TEJEDA: Everything is connected? Painting, performance, videos...


MARTY: I think of my work, especially the videos, as documentation of actions... When I am filming my mother, that is an action, and I am only documenting it. The same happens with many others. In this case it’s a mixture of theatre and action. It would actually be a one-minute theatre play or a dramatised action or many other things, but I don’t care for annotations or names.


TEJEDA: Was it important that the performer was more than two meters tall to represent the character?


MARTY: Yes, because I present Nietzsche through a distorting glass.


TEJEDA: When you reduce the characters, you do it to provide a more vulnerable image. Is it the same when you enlarge them?


MARTY: I do it to put them in a different level to the spectator’s. If it’s much smaller o much taller, it’s in another level.


TEJEDA: But on this occasion you didn’t choose a dwarf, but a giant.


MARTY: Yes. Although perhaps I could have used a dwarf. It was the choice I found to be right at the moment. I also wanted him to look at the public from above.


TEJEDA: He is also the horse. Isn’t he?


MARTY: What you have just said is great, very interesting. I had thought to ask that boy to represent a horse. Very interesting.


TEJEDA: I also find references to the Ecce Homo.


MARTY: Yes, of course. Nietzsche was offering his own blood, it’s a kind of mass. And besides, the floor ends up covered in stains, it is not tomato sauce, it’s a very realistic blood. And it’s a reference to the character. In fact, it’s as if Nietzsche came out to the street to pee and he saw the people and looked at them we don’t know whether disdainfully or if, in reality, he is offering them his body and soul. He actually says it, that he sacrifices himself for the whole world. It is also funny, isn’t it? A guy like Nietzsche, who suddenly contradicts himself in his books, from one book to the next, in such a radical way. Who is able to write the greatest praise on Wagner and then writes a book called The Case Against Wagner. Nietzsche never pretends. He knows his own sympathies and phobias and doesn’t renounce them; he avoids the pomposity common to philosophers, who would hide them as much as possible. He is a fascinating and very often misunderstood character.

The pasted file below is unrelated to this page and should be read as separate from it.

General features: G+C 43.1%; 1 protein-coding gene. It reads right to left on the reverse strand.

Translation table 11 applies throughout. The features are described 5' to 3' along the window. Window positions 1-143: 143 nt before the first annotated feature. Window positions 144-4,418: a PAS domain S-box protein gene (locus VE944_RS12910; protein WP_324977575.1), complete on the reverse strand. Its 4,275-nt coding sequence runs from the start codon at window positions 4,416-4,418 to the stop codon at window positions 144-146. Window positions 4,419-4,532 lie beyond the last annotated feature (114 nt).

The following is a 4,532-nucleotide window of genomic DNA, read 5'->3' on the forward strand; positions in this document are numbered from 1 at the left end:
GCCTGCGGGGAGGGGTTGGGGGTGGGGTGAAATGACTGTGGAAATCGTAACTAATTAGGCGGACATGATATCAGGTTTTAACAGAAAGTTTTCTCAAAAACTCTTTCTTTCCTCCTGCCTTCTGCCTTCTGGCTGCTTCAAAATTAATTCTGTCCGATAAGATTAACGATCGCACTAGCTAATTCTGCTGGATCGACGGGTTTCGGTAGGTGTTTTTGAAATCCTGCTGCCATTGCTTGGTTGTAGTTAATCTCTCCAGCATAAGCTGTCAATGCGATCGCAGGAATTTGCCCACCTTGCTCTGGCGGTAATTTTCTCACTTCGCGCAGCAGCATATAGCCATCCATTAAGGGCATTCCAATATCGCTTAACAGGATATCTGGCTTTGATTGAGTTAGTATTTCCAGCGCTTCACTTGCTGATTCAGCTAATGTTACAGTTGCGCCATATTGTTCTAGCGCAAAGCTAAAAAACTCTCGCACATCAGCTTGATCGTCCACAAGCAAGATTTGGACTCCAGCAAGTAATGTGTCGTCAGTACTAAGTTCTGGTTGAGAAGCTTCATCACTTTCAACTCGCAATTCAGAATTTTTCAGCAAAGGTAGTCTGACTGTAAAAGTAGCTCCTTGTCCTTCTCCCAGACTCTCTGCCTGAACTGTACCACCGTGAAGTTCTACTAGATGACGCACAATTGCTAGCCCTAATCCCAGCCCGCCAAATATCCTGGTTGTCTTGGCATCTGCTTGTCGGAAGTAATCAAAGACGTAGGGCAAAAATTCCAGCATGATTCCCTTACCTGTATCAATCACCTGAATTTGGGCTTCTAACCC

TEJEDA: That’s why he is a vulnerable character. Or vulnerated in this case.

(We are sitting on the roof terraces of the cathedral and the conversation is interrupted every fifteen minutes by the bell strokes.)